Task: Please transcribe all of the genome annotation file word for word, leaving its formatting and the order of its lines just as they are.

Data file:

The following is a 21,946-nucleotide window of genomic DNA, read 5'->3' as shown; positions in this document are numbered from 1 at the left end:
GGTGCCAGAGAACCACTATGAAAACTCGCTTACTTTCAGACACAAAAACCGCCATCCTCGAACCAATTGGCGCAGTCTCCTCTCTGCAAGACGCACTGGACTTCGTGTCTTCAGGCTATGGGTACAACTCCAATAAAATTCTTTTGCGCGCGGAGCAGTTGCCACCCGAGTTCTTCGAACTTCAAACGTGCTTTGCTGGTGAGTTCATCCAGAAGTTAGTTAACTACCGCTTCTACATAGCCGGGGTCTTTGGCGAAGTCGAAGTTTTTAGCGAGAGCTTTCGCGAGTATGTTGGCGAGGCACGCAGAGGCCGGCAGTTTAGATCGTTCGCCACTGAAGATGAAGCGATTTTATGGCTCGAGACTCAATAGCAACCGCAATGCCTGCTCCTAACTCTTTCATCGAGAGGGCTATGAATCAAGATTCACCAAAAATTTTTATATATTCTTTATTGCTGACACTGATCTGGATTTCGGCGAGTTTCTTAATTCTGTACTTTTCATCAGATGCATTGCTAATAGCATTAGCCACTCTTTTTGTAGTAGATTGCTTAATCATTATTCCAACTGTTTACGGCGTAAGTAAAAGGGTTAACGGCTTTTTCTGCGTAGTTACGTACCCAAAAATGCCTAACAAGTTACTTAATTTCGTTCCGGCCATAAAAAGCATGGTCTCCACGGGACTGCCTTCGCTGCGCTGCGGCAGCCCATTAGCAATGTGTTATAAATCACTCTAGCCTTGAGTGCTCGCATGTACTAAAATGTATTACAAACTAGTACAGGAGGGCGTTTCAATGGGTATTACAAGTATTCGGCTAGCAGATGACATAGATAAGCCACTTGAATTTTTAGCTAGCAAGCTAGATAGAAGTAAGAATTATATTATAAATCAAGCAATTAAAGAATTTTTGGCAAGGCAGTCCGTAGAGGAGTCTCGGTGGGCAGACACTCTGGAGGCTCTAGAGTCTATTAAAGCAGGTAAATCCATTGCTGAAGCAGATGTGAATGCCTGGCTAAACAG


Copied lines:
The following is a 21,946-nucleotide window of genomic DNA, read 5'->3' as shown; positions in this document are numbered from 1 at the left end:
GGTGCCAGAGAACCACTATGAAAACTCGCTTACTTTCAGACACAAAAACCGCCATCCTCGAACCAATTGGCGCAGTCTCCTCTCTGCAAGACGCACTGGACTTCGTGTCTTCAGGCTATGGGTACAACTCCAATAAAATTCTTTTGCGCGCGGAGCAGTTGCCACCCGAGTTCTTCGAACTTCAAACGTGCTTTGCTGGTGAGTTCATCCAGAAGTTAGTTAACTACCGCTTCTACATAGCCGGGGTCTTTGGCGAAGTCGAAGTTTTTAGCGAGAGCTTTCGCGAGTATGTTGGCGAGGCACGCAGAGGCCGGCAGTTTAGATCGTTCGCCACTGAAGATGAAGCGATTTTATGGCTCGAGACTCAATAGCAACCGCAATGCCTGCTCCTAACTCTTTCATCGAGAGGGCTATGAATCAAGATTCACCAAAAATTTTTATATATTCTTTATTGCTGACACTGATCTGGATTTCGGCGAGTTTCTTAATTCTGTACTTTTCATCAGATGCATTGCTAATAGCATTAGCCACTCTTTTTGTAGTAGATTGCTTAATCATTATTCCAACTGTTTACGGCGTAAGTAAAAGGGTTAACGGCTTTTTCTGCGTAGTTACGTACCCAAAAATGCCTAACAAGTTACTTAATTTCGTTCCGGCCATAAAAAGCATGGTCTCCACGGGACTGCCTTCGCTGCGCTGCGGCAGCCCATTAGCAATGTGTTATAAATCACTCTAGCCTTGAGTGCTCGCATGTACTAAAATGTATTACAAACTAGTACAGGAGGGCGTTTCAATGGGTATTACAAGTATTCGGCTAGCAGATGACATAGATAAGCCACTTGAATTTTTAGCTAGCAAGCTAGATAGAAGTAAGAATTATATTATAAATCAAGCAATTAAAGAATTTTTGGCAAGGCAGTCCGTAGAGGAGTCTCGGTGGGCAGACACTCTGGAGGCTCTAGAGTCTATTAAAGCAGGTAAATCCATTGCTGAAGCAGATGTGAATGCCTGGCTAAACAG